AMA Category 1 Credit for Physicians Only.
ASRT CME is not available.
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The abnormality is an interventricular septal (IVS) shift that occurs at the end of diastole. For the IVS to shift during diastole, the RVEDP must exceed the LVEDP. Since the RV and LV, in this loop, appear to have normal ejection fractions, the volume entering the RV during diastole must exceed the volume of blood entering the LV during diastole. RV volume overload from fluid overload or a shunt (ASD) that is increasing the amount of blood in the RV at the end of diastole must be present. Other causes include constrictive pericarditis (from Still's disease), mechanical dyssynchrony from abberent conduction, pulmonary hypertension, left ventricular unloading (IABP), total absence of the pericardium, Valsalva maneuver, and an LVAD,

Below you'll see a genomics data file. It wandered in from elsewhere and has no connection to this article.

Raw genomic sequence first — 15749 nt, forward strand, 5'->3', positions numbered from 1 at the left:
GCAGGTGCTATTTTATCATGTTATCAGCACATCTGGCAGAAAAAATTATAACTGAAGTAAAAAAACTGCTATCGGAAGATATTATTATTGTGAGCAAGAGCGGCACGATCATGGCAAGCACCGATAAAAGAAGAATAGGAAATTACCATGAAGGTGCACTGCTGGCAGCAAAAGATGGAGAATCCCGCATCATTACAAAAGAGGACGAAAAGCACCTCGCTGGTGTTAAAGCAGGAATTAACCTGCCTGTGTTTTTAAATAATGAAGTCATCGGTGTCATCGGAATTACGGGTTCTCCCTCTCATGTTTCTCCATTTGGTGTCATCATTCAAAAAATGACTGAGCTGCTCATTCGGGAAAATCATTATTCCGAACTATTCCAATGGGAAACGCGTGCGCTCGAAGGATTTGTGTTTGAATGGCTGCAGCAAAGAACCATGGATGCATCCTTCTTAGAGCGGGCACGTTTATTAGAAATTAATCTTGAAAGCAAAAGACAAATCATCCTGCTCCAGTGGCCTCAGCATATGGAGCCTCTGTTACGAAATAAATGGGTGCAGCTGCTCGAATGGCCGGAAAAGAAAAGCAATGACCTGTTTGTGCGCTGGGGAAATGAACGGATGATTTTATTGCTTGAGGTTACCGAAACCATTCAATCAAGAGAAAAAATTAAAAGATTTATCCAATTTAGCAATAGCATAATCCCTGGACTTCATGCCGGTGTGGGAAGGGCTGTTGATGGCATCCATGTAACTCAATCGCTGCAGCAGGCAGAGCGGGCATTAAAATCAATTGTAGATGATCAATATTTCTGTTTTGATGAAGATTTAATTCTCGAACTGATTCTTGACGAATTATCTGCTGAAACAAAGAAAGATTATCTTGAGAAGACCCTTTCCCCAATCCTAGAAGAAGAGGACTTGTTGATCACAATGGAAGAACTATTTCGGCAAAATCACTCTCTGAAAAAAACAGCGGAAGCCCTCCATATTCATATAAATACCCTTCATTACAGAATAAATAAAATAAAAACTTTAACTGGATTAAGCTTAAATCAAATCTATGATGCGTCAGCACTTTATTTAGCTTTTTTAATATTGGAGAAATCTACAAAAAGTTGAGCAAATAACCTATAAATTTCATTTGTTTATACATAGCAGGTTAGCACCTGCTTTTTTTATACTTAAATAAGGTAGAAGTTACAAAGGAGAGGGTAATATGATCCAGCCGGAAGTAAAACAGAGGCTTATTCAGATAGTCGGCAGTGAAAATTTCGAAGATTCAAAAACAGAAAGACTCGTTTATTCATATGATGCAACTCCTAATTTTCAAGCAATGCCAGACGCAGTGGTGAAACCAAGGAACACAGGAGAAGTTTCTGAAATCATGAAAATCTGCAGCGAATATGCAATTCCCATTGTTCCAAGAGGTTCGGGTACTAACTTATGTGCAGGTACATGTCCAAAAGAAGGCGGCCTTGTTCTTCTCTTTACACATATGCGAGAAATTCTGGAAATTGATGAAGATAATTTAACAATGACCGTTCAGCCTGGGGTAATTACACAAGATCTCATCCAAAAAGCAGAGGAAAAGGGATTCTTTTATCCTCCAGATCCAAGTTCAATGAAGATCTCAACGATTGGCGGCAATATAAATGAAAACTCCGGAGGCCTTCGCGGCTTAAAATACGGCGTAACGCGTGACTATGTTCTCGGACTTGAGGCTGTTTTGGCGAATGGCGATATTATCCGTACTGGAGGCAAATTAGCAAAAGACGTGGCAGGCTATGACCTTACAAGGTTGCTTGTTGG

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A rare case of reversible constrictive pericarditis with severe pericardial thickening in a patient with adult onset Still's disease.
E-Echocardiography RV Dilation
Role of radial strain and displacement imaging to quantify wall motion dyssynchrony in patients with left ventricular mechanical dyssynchrony and chronic right ventricular pressure overload.
[Atrial septal defect associated with mitral valve prolapse--prevalence and clinical significance]
Analysis of ventricular septal motion by doppler tissue imaging in atrial septal defect and normal heart.
Ventricular interdependence during Valsalva maneuver as seen by two-dimensional echocardiography: new insights about an old method.
Does septal position affect right ventricular function during left ventricular assist in an experimental porcine model?